This feature is part of Virtuoso
Way before Cristiano Ronaldo became a brand in himself, even before CR7 was dreamt up as a marketing ploy, the Portuguese player exposed serious shortcomings in one of the world’s biggest and most successful football clubs when he was just a teenager. With a single performance, he set the wheels in motion for a thrilling career that would see him go on to break records, defy expectation and evolve into one of the deadliest marksmen the beautiful game has ever seen.
Despite the fact one newspaper labelled the clash a “meaningless friendly”, retrospect has since made clear that history chose to frame the game between Sporting CP against Manchester United, at Lisbon’s Estádio José Alvalade on 6 August 2003, as something so much more, both for the Red Devils and Ronaldo himself.
It was a sweltering late summer night as both sides came together to christen the newly constructed stadium but, just before the match was set to kick off, Sir Alex Ferguson delivered his team-talk to the players as he often did, leaving only a throwaway comment at the end for his defenders to watch out for Sporting’s pacey, tricky winger. It was a routine enough speech for a run-of-the-mill match, but there was to be nothing routine about Ronaldo’s display.
Although Ronaldo had already been earmarked as one of the hottest prospects in Portuguese football, his performance against United was the ultimate throwing down of a gauntlet. While many wonderkids had come and gone, and many were still being unearthed, Ronaldo took the opportunity to show everyone watching that he was capable of mixing with, and besting, some of the most experienced players in world football.
In the cold light of day, it could be argued that United were fatigued. Having won four pre-season matches on the bounce and having just completed a lengthy three-week tour of the United States, coming into their final summer fixture before the real season got underway, there were probably some tired legs and some even more tired minds in the squad. However, considering the player Ronaldo has developed into over the years, his whirlwind, do-or-die display that evening comes as little surprise.
It was as though he was auditioning for a transfer away from Lisbon and putting himself in the shop window for all the top European suitors to admire – after all, it’s no coincidence that he would sign on the dotted line for United less than a week later.
United beat everyone else to his signature and his stay in the red half of Manchester would be as good as it gets for a teenage sensation coming to terms with the physicality and brutality of English football, despite a wave of expectation that he would ultimately be found out, burdened by a tag as the most expensive teenager in the history of British football.
Although Ronaldo didn’t get on the scoresheet that night in August 2003, he tormented the United defence in every other possible way, forcing Fabien Barthez into a few crucial saves. Whether he was on the left or right flank, he looked very comfortable on the ball, and his pace was so striking that it allowed him to trouble almost every defender he came up against. Indeed, his willingness to change roles so readily was undoubtedly one of the less obvious pluses that piqued Fergie’s tactical brain enough to bring him on board.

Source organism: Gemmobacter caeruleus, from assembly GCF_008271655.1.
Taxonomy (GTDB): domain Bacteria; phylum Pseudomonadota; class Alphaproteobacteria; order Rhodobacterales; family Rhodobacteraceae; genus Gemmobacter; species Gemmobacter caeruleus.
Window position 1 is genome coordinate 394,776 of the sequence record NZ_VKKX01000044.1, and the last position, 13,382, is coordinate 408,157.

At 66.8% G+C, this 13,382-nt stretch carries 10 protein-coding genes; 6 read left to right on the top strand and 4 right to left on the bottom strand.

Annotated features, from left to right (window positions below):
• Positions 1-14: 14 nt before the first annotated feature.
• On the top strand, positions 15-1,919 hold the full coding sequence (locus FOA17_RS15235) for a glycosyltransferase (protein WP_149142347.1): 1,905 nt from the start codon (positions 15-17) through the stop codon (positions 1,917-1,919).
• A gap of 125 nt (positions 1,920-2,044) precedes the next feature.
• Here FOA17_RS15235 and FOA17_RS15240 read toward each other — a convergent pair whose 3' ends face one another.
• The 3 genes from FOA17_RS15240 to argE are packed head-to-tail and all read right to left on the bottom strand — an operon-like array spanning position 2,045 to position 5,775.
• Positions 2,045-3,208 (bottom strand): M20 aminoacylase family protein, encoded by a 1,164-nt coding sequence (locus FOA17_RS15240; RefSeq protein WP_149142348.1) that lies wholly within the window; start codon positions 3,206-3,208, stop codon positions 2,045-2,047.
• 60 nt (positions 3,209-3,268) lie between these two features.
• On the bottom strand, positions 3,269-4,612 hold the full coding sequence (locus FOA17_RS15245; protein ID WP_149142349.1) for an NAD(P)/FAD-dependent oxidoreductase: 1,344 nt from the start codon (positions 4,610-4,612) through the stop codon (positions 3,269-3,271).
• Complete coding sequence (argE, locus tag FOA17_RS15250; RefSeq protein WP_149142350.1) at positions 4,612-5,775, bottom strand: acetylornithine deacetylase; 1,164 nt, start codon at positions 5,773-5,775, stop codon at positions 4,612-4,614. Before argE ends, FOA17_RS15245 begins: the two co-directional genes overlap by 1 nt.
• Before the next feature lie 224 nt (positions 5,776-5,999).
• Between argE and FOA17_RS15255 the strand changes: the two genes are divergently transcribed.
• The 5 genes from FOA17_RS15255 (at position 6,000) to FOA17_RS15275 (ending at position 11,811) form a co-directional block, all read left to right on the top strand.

It was Ronaldo as we know him now, with all the drive, energy, determination and self-belief, but it was a raw version, for sure. He didn’t look like the same player he is now – his frame was slighter, he had highlights in his hair, braces on his teeth and he was a wholehearted winger keen on burning full-backs with searing pace; not the fox-in-the-box poacher we have come to associate him with. He was young, green and eager.
His dribbling really caught the eye during the televised game and, although scouts across Europe had become familiar with his talent through the grapevine, to the rest of the world – everyday fans in the street – this was the first time many were experiencing the Ronaldo Effect in full flow. His prancing style was there to see, edging forward cautiously but always ready to bolt when attempting to navigate beyond a defender. So, too, was his penchant for the odd flick, trick, shimmy or step-over. He was treading the line between entertainer and serious footballer, and that was what made him stand out.
Oftentimes chided for his petulance and sometimes childlike outbursts on the pitch over the years, he exuded a great level of maturity against United on that night 15 years ago. When presented with the ball, he didn’t always take the selfish option, opting regularly to play one of his more centrally positioned team-mates in for a shot on goal or flicking a through-ball for an overlapping full-back to tear down the wing.
In many ways, it was obvious that he would be a perfect fit for United – he encapsulated their “attack, attack, attack” mentality and he did it all with a unique style and brazen daring that champions require. His performance that night ultimately paved the way for him to change the course of United, and world football’s history; he became the star United needed to challenge in Europe again and provided them with a deadly domestic weapon who would entertain the Stretford End faithful, score goals aplenty and win titles still cherished today.
By Trevor Murray @TrevorM90
Edited by Will Sharp @shillwarp